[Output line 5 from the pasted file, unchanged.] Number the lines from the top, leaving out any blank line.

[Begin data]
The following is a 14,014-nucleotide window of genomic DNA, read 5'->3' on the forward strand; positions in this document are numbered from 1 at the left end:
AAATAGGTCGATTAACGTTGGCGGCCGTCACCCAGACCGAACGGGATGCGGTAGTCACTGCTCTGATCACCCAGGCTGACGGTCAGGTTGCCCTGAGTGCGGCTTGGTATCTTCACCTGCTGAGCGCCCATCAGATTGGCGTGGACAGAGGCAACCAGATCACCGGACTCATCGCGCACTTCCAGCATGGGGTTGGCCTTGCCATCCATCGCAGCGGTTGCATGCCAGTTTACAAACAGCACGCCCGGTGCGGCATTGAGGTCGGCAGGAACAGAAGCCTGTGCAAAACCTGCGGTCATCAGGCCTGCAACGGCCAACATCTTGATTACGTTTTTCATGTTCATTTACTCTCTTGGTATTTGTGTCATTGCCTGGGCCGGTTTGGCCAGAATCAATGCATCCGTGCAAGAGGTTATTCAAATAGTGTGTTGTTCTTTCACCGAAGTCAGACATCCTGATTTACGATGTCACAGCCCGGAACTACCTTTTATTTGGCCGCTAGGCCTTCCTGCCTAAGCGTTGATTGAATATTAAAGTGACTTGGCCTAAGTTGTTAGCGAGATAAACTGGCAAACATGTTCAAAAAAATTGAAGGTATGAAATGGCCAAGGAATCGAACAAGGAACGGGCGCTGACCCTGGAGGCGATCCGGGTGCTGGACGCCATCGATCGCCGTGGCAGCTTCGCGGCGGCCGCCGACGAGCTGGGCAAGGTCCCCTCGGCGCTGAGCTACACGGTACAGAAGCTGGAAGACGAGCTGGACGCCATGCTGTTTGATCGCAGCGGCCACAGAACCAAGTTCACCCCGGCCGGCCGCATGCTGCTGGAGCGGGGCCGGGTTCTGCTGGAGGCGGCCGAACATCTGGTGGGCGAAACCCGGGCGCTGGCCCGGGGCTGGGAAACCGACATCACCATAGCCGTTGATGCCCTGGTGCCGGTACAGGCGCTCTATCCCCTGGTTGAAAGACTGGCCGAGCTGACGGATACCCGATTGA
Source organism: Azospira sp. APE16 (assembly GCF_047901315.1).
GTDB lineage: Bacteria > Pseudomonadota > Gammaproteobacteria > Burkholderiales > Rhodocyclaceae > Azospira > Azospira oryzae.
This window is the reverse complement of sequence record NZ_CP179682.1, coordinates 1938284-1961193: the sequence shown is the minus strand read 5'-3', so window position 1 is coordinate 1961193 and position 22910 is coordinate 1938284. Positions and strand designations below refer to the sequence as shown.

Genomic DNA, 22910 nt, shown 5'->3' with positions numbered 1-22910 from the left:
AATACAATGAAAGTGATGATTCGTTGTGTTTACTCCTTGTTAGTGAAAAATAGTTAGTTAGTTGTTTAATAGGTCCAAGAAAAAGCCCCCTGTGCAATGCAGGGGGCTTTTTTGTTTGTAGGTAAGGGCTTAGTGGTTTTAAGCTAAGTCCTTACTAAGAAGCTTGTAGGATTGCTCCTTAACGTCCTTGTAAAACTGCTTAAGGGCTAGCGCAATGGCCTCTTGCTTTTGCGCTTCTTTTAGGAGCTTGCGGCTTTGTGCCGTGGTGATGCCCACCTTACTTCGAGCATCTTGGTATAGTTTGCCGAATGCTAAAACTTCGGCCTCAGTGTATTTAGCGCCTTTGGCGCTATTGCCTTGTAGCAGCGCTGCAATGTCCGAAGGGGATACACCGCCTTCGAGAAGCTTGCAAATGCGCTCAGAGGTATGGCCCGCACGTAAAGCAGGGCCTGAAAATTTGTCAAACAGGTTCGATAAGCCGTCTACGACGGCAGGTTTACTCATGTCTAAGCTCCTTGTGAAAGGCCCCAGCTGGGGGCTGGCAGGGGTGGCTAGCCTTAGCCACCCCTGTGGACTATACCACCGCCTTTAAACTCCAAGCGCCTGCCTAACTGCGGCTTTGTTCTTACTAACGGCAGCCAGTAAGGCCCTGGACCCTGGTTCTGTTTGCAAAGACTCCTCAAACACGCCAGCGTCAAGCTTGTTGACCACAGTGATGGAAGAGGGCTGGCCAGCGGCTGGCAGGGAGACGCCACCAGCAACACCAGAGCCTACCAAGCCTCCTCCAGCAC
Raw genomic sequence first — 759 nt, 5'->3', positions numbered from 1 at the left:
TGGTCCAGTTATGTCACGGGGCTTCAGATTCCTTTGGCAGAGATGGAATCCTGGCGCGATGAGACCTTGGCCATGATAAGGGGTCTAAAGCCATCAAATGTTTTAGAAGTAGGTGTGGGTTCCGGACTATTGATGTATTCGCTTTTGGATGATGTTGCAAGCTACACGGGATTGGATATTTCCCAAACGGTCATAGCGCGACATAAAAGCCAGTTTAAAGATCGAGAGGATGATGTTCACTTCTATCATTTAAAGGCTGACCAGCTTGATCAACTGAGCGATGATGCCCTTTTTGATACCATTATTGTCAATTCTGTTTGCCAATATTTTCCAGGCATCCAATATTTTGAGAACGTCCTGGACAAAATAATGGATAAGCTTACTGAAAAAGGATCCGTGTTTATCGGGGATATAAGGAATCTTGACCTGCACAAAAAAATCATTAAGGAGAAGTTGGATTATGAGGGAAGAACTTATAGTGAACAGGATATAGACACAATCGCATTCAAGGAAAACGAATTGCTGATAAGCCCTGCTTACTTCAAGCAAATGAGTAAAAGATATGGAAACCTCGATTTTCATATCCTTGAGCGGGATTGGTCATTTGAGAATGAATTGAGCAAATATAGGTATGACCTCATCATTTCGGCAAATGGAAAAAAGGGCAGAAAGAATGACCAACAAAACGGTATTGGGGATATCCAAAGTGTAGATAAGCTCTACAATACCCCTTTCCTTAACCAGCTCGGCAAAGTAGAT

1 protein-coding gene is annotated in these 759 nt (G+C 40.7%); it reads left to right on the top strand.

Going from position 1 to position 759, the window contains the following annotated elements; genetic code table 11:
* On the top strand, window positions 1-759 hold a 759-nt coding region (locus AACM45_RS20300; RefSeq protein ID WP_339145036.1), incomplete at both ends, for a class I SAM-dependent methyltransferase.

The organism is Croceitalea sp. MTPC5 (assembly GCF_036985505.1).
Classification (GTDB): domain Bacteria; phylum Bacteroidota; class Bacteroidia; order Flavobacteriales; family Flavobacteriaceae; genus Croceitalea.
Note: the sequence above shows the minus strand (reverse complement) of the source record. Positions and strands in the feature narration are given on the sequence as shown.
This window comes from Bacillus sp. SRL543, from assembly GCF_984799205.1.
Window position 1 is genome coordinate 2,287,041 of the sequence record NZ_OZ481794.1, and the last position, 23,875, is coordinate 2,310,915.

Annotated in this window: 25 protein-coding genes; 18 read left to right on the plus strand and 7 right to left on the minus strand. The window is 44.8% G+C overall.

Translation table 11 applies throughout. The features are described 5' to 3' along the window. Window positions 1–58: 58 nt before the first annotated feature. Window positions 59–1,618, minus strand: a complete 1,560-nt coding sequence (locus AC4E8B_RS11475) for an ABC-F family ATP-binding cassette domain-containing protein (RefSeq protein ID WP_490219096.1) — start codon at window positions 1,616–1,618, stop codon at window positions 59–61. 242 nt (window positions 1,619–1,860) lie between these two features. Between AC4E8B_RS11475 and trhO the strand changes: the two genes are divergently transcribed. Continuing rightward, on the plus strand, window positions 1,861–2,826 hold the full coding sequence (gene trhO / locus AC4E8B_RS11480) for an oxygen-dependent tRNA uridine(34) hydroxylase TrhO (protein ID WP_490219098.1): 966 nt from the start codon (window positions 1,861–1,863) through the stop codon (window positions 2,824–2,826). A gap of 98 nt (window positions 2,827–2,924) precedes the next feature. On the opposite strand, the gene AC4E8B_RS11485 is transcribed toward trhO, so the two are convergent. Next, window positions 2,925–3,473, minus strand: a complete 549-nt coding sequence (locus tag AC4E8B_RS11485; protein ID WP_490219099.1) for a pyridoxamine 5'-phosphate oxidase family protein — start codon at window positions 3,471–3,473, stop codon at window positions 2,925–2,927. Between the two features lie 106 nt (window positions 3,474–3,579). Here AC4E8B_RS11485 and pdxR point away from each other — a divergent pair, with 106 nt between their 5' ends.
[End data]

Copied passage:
This window is the reverse complement of sequence record NZ_CP179682.1, coordinates 1938284-1961193: the sequence shown is the minus strand read 5'-3', so window position 1 is coordinate 1961193 and position 22910 is coordinate 1938284. Positions and strand designations below refer to the sequence as shown.